But in a number of Iowa’s losses, that free throw advantage flipped. In the two losses to Illinois, the Hawkeyes shot 20 free throws total (e.g. half what they shot in a normal two game stretch). That’s not to say Illinois just plays great defense without fouling, they were actually pretty miserable at that throughout the season. Their high-intensity on-ball defense led to a foul rate of 219th in the nation. They committed 18 fouls in an average game, but only 14 per game against the Hawkeyes.
There are a few factors at play here which Iowa must try to avoid. For starters, the Illini have an athletic, physically imposing big man who is capable of matching up with Garza in the middle without being totally overrun by his footwork. Even when beaten for position, Kofi Cockburn is capable of recovering to alter shots without fouling.
For teams that draw fouls the more traditional way of attacking the lane, that’s easily overcome by going at other defenders off the bounce. Iowa struggled to do that against Illinois (and really everyone else this year) due in part to the quickness of the Illini’s perimeter defenders but also because Iowa really didn’t attack with much persistence. Against Grand Canyon in particular, who has a trio of guys 6’10” or taller to throw at Garza, Iowa needs to re-commit to utilizing the quickness of Joe Toussaint and the craftiness of Joe Wieskamp to get into the lane and create free throw opportunities early and often.
Overcome the Uncontrollables
You can only control what you can control, but there other elements at play in a number of Iowa’s losses this year. If the Hawkeyes hope to make a truly deep run in 2021, they have to find a way to overcome those obstacles through creativity, effort and adaptability. Here’s a look at a few of the other factors that had major impacts in the regular season but hopefully won’t rear their ugly head come tournament time.
We just can’t have nice things. Without fail, something always seems to go wrong as Iowa fans. This year was no different with a couple of devastating injuries. The most notable impact came from the loss of shooting guard CJ Fredrick. Iowa’s sharpshooter missed all of four games and more than half of a fifth. The Hawkeyes went 1-4 in those five games.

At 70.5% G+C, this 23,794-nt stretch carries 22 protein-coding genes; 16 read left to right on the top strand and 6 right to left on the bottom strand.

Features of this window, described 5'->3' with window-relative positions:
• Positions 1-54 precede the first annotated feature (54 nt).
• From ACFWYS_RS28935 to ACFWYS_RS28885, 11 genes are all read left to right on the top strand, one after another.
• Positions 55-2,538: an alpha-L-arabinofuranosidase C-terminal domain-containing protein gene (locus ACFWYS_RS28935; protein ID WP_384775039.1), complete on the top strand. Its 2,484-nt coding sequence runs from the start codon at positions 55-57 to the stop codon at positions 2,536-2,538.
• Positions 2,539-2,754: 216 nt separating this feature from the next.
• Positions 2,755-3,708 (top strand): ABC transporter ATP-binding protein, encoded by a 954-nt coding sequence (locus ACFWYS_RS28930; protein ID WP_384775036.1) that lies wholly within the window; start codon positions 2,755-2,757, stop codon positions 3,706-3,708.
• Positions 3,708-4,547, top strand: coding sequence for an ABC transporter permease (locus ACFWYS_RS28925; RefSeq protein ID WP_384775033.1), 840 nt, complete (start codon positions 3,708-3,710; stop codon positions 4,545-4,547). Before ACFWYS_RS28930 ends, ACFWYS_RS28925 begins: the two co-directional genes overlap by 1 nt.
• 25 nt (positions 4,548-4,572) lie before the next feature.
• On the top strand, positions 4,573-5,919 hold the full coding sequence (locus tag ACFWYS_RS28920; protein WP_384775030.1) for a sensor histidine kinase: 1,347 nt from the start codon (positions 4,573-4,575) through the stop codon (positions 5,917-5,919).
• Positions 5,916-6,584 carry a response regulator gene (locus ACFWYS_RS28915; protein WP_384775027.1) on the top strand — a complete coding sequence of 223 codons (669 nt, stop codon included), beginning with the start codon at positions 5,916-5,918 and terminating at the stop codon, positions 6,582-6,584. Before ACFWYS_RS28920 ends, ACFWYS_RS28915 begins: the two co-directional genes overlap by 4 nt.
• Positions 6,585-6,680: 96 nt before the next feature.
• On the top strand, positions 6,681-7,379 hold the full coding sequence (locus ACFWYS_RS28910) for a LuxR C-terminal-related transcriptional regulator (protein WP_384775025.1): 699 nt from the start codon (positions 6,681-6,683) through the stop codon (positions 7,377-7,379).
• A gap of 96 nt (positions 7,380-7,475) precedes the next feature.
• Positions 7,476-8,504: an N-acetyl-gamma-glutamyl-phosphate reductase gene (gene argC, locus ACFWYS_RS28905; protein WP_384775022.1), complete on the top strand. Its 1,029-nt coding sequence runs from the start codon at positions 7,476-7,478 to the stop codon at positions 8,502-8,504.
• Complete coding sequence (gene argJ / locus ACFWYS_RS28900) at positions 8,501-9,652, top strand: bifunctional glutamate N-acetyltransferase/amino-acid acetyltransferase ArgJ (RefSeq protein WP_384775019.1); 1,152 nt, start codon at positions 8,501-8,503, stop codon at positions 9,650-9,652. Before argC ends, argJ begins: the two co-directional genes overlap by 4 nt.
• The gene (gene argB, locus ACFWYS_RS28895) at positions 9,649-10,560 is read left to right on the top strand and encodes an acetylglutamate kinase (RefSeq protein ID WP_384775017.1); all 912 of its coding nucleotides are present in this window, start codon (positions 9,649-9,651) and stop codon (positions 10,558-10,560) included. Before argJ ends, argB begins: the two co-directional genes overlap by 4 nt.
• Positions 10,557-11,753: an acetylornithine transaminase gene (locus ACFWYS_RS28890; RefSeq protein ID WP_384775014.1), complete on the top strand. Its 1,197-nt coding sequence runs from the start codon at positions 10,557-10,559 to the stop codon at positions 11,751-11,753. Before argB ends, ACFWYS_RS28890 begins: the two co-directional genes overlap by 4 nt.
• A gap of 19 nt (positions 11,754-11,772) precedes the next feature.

That is to say half of all Iowa’s losses came with a starter sidelined. While the Hawkeyes have no control over when or if a player goes down, and they do enter the tournament down their sixth man with Jack Nunge sidelined for the season, but they can absolutely control how they adapt.
It’s no secret the Hawkeyes struggled on both ends of the floor with Fredrick out of the lineup. While not Iowa’s leading scorer or best defender, he’s a threat on both ends and head coach Fran McCaffery seemed miffed as to how to manage his absence. For the majority of the time, we saw talented freshman Keegan Murray step into the starting lineup with Joe Wieskamp and Connor McCaffery sliding down a spot.
Murray is a star in the making and certainly brings a lot to the table, but in the early goings the Hawkeyes struggled to move the ball without an extra shooter on the floor and defensive rotations were a step slower. If someone goes down in the tournament, McCaffery is going to need to be quicker to adapt his rotations to limit the impacts.
Luck and the Draw
These two go hand in hand so perhaps this could be boiled down to just simply luck. But perhaps the biggest indicator of postseason success is the draw. In 2014, for example, the Hawkeyes ended up in a play-in game. They lost in overtime to Tennessee, who then benefited from a major gift on the draw. They advanced to take on an over-seeded UMass team before getting a Round of 32 matchup against the 14th seeded Mercer thanks to a Round 1 upset of Duke.